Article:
Cooking a large turkey

What temperature do I cook a large turkey?

Roast at 325 degrees F for about 13-15 minutes per pound, or until internal temperature (inserted on middle of thigh and breast) reaches about 165 degrees. (I remove the turkey from the oven once it reaches 160 degrees.

Is a large turkey tough?

Go ahead, blame the turkey! Actually, it’s not really the turkey’s fault, that tough bird. … But really, the problem is a larger bird means more time in the oven and that can dry out a bird, especially if you decide to cook stuffing inside. It’s tough to cook a big turkey evenly.

Can you cook a turkey too long?

Yes, turkey does take a long time to cook, but you don’t want it to sit out for too long before serving. Follow this tip: The rule of thumb for cooking turkey is 13 minutes per pound, at 350°F. Depending on the size of your turkey, plan on cooking it for three to five hours.

Is it better to cook a turkey at 325 or 350?

Roast the turkey uncovered at a temperature ranging from 325°F to 350°F. Higher temperatures may cause the meat to dry out, but this is preferable to temperatures that are too low which may not allow the interior of the turkey to cook to a safe temperature.

Why did my turkey cook so fast?

Turkeys do cook faster on a Weber because it’s basically a convection oven, plus it’s directly on the grill, not in a pan, which maximizes airflow around the bird. Still, it was even faster than I expected. The only problem with it cooking so fast is that it didn’t get much smoke flavor.

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What is the lowest safe temperature to cook a turkey?

325 degrees Fahrenheit

How do I keep my turkey from drying out?

A: There are only two things at the Thanksgiving table that should be dry: the wine and the humor. For moist meat without the hassle of clearing fridge space to soak the bird in a vat of brining liquid, try a dry brine. Salting a turkey and letting it rest before roasting seasons it deeply and helps it retain moisture.

Is it better to cook a large turkey or two smaller ones?

Two smaller birds will cook faster and so spend less time in the oven, giving the meat less chance to dry out. Smaller turkeys are younger and generally have moister, more tender meat. … Fortunately, two small turkeys will take about the same time to roast as one large turkey.

What is considered a large turkey?

For turkeys smaller than 16 pounds, estimate 1 pound per serving (this accounts for bone weight). For larger birds, a bit less is fine; they have a higher meat-to-bone ratio. But if your goal is to have ample leftovers, aim for 1½ pounds per person whatever the turkey’s size. For 8 people, buy a 12-pound turkey.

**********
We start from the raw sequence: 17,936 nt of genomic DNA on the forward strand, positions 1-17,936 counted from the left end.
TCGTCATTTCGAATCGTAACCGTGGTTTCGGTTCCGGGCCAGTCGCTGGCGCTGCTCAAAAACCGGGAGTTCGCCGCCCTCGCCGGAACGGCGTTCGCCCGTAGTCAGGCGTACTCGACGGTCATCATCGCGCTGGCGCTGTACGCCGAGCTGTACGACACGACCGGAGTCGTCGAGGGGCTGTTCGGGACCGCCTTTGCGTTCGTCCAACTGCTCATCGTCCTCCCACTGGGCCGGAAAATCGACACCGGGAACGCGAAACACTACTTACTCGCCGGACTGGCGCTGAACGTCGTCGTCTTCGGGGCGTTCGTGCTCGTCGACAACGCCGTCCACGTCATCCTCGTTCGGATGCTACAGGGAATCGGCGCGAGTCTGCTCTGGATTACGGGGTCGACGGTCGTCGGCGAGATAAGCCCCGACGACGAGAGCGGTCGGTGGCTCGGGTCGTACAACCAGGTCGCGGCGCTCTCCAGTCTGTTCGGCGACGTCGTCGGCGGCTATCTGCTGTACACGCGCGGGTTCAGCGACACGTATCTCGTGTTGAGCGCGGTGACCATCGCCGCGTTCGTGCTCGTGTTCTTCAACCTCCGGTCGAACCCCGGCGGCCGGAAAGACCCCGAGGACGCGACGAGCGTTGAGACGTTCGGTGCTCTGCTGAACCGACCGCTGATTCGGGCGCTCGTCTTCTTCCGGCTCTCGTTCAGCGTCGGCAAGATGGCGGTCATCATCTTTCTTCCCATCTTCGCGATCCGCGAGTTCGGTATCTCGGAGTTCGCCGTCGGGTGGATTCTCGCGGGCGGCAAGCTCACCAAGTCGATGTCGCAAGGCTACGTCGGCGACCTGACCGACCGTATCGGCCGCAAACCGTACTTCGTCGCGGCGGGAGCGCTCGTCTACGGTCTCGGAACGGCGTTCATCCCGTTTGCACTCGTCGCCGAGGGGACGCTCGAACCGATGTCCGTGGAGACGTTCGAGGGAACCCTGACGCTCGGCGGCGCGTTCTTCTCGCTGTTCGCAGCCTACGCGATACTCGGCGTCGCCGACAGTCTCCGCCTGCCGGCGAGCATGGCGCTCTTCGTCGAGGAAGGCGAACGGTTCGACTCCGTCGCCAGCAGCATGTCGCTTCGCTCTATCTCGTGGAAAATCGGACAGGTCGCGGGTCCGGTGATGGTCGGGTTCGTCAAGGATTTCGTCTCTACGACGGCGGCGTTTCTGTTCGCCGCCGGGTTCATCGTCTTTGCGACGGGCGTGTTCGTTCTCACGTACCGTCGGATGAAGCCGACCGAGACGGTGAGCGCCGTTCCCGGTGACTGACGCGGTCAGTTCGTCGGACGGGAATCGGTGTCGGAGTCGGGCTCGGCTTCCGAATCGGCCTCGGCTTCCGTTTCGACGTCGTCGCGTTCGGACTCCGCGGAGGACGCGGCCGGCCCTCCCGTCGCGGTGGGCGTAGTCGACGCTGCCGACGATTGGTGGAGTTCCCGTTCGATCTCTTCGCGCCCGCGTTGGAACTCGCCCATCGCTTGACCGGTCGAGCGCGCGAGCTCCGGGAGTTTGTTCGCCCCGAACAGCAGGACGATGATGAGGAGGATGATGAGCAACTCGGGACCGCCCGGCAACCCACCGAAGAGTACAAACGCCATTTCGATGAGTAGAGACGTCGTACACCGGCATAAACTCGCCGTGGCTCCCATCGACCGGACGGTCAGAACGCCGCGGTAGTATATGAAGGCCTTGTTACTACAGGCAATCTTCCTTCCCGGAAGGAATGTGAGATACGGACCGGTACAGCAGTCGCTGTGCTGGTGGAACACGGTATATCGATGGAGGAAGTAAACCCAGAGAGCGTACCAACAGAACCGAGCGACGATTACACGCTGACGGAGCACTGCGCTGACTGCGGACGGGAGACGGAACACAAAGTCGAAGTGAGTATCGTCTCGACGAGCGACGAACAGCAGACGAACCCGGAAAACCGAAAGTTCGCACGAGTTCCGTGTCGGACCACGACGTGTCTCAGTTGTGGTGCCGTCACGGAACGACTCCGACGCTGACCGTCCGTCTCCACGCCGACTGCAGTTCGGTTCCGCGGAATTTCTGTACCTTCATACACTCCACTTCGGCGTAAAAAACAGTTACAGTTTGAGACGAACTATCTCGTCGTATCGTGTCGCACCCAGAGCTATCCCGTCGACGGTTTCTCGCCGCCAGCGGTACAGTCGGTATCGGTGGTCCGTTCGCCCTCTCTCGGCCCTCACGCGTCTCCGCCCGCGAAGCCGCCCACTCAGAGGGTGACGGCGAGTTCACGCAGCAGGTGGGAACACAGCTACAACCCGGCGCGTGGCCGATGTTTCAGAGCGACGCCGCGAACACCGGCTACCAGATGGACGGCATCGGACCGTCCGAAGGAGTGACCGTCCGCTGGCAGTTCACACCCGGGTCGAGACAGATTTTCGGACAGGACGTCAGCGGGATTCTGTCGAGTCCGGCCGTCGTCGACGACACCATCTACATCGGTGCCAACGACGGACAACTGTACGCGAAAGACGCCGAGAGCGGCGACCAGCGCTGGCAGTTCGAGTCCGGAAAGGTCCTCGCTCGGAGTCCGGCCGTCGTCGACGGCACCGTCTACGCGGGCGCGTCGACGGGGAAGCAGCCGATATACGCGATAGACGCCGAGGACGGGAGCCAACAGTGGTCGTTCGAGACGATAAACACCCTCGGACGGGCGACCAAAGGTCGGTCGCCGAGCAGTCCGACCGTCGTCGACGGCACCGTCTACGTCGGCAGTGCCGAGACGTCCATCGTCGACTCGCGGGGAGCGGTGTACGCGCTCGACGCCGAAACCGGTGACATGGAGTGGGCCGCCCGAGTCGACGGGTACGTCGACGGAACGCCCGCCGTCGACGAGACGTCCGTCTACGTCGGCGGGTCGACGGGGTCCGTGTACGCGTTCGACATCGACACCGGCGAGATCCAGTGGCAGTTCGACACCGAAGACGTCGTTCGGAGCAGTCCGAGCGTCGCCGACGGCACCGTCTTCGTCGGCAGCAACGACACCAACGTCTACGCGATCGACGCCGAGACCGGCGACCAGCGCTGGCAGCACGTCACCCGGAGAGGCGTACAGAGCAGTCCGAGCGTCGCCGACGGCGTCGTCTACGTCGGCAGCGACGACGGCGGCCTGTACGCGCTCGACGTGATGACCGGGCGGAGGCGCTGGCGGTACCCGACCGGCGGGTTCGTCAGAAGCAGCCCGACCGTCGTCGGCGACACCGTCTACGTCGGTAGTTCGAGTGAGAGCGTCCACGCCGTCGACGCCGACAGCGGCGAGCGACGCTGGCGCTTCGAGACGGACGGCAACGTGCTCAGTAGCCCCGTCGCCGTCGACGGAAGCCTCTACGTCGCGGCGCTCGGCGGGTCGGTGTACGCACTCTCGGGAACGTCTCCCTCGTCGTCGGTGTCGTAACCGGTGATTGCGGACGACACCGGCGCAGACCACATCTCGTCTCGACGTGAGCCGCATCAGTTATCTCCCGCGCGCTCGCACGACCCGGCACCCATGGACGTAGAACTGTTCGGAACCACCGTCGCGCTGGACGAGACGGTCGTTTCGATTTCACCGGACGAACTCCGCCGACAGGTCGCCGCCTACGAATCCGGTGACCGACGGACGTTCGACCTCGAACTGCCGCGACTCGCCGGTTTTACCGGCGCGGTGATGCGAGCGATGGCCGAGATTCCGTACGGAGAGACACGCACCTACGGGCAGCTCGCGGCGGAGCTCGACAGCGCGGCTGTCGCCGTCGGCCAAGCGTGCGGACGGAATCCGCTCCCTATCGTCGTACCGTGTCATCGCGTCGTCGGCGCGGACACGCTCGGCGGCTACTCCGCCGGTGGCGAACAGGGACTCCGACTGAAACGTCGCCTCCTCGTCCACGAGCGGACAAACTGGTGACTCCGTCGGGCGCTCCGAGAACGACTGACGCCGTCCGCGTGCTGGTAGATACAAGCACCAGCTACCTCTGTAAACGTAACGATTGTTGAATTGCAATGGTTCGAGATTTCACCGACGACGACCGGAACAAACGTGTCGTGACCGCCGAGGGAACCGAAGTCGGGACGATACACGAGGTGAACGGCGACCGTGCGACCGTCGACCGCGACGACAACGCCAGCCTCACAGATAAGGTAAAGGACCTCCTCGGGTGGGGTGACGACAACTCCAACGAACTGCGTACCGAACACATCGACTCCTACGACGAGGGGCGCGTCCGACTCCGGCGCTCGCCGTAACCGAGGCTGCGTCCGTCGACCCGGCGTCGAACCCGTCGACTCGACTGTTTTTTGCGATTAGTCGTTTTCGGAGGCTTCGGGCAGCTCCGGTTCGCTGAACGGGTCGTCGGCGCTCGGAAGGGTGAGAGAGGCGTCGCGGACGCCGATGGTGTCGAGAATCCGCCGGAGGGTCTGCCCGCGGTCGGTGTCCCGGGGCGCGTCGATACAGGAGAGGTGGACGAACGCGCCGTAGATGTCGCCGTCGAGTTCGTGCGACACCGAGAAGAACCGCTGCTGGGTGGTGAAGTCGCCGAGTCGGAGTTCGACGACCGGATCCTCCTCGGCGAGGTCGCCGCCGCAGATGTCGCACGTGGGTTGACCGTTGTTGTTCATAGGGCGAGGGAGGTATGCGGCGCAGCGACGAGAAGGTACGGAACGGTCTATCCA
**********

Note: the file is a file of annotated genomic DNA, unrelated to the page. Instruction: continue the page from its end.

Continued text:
Should Turkey be room temperature before cooking?

First, Bring Your Bird to Room Temp

Your turkey will cook more evenly and faster if you start it out at room temperature so remove the turkey from the refrigerator 1 hour before roasting. If you plan to stuff your turkey, wait until you’re ready to put it in the oven before putting the stuffing in the turkey.

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Why is there no juice from my turkey?

Turkeys are big, and so it takes a while for the inner parts to heat up to the point where they release moisture. … If the turkey is stuffed, juices will take longer to appear, because the turkey will take longer to cook and some of the juices will be absorbed by the stuffing.

Should you put water in turkey roasting pan?

No. We do not recommend adding water to the pan because it creates a steam and may steam-burn the turkey. The turkey will produce its own flavorful juices. After cooking, you can extend the turkey’s juices with broth or wine, then add it to your gravy for extra flavor.

Do you cook a turkey covered or uncovered?

Q: Should I roast the bird covered or uncovered? A: The Butterball folks recommend cooking the turkey uncovered in a roasting pan. … If you put foil on the breast, remove it about 30-45 minutes before the turkey is done to allow the breast to brown.

How long should you cook a turkey at 325?

This table from the USDA is based on a 325°F oven, and a fully defrosted or fresh bird. (For an unstuffed bird, we’re talking roughly 15 minutes per pound.) If you want to cook a frozen turkey, it will take at least 50 percent longer than the recommended times.

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